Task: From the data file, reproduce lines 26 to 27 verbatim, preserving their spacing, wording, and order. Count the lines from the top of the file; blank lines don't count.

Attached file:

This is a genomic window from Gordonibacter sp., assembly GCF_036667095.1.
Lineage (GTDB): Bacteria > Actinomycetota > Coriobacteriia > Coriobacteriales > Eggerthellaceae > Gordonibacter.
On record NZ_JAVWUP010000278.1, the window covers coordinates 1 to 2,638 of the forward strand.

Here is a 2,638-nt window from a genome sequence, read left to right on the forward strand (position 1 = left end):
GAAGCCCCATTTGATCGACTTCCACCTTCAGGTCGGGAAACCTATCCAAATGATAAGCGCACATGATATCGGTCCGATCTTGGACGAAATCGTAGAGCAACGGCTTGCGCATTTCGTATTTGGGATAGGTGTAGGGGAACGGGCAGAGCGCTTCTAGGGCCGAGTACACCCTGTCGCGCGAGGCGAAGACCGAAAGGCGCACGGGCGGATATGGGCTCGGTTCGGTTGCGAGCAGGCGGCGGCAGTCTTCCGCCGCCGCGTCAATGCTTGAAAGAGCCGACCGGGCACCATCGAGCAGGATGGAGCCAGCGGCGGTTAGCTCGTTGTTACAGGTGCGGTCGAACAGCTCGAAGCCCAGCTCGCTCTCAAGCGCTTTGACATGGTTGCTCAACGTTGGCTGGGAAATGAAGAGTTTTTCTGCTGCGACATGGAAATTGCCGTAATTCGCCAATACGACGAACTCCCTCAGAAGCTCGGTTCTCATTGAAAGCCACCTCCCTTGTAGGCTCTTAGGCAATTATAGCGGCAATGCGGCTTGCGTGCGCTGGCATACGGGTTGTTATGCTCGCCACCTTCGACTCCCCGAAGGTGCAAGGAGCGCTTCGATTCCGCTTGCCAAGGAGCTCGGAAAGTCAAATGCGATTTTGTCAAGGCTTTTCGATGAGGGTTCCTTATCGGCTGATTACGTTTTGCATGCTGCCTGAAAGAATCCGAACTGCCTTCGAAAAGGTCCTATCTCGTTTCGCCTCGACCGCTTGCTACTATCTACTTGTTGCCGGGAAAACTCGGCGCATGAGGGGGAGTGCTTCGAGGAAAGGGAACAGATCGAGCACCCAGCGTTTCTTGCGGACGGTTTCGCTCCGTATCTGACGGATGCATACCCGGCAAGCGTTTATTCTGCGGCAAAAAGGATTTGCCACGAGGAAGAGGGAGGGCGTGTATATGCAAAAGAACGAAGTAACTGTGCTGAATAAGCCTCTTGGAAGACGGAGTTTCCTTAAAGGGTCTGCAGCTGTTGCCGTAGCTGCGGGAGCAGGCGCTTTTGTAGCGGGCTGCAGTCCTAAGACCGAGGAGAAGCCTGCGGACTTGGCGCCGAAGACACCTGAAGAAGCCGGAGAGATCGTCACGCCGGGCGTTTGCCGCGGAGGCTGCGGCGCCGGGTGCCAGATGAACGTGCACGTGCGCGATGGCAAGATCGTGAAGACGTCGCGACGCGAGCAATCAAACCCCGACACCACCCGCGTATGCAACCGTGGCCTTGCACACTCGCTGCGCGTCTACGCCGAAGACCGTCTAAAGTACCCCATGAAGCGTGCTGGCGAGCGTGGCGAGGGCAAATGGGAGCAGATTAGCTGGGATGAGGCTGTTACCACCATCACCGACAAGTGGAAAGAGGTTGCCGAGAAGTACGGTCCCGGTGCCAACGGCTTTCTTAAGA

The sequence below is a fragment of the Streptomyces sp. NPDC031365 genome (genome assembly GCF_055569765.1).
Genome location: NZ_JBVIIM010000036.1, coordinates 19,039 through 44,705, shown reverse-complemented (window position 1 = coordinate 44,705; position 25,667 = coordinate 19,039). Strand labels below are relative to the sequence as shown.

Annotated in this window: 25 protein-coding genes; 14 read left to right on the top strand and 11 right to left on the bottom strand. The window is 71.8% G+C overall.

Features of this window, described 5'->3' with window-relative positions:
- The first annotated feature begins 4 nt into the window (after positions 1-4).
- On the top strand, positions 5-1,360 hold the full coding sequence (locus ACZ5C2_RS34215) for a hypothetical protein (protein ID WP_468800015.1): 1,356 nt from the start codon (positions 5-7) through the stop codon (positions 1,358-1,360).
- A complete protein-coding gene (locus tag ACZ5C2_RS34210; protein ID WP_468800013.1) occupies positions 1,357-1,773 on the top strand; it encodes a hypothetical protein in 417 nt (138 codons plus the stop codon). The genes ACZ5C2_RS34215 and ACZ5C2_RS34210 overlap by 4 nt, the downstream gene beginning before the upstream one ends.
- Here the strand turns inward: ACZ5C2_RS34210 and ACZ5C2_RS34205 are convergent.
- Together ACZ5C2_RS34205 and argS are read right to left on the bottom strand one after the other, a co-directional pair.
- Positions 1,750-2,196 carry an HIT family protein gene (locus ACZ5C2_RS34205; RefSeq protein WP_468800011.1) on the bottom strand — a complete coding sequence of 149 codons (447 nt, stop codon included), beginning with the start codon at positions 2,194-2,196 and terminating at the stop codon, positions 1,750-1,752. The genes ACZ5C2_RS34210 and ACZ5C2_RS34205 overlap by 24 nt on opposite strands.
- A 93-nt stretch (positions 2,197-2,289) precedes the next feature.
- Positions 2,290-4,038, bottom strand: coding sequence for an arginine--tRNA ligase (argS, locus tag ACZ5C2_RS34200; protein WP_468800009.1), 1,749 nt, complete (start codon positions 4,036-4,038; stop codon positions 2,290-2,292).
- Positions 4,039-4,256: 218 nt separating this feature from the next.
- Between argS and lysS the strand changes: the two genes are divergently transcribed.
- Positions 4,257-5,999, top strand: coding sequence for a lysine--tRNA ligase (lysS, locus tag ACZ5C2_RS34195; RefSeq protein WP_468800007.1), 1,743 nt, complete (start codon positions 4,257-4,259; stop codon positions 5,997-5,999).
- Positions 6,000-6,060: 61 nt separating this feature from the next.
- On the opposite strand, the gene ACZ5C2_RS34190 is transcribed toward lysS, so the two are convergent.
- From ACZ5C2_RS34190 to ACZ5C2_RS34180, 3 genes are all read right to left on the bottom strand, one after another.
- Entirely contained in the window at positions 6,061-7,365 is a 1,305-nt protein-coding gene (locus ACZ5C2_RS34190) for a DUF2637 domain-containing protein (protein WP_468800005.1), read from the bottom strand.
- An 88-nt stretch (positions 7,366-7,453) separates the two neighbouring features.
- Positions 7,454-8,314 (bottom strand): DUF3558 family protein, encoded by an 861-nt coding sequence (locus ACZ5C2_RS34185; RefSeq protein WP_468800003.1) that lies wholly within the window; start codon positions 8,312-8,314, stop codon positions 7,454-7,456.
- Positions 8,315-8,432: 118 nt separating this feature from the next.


- Positions 7,454-8,314 (bottom strand): DUF3558 family protein, encoded by an 861-nt coding sequence (locus ACZ5C2_RS34185; RefSeq protein WP_468800003.1) that lies wholly within the window; start codon positions 8,312-8,314, stop codon positions 7,454-7,456.
- Positions 8,315-8,432: 118 nt separating this feature from the next.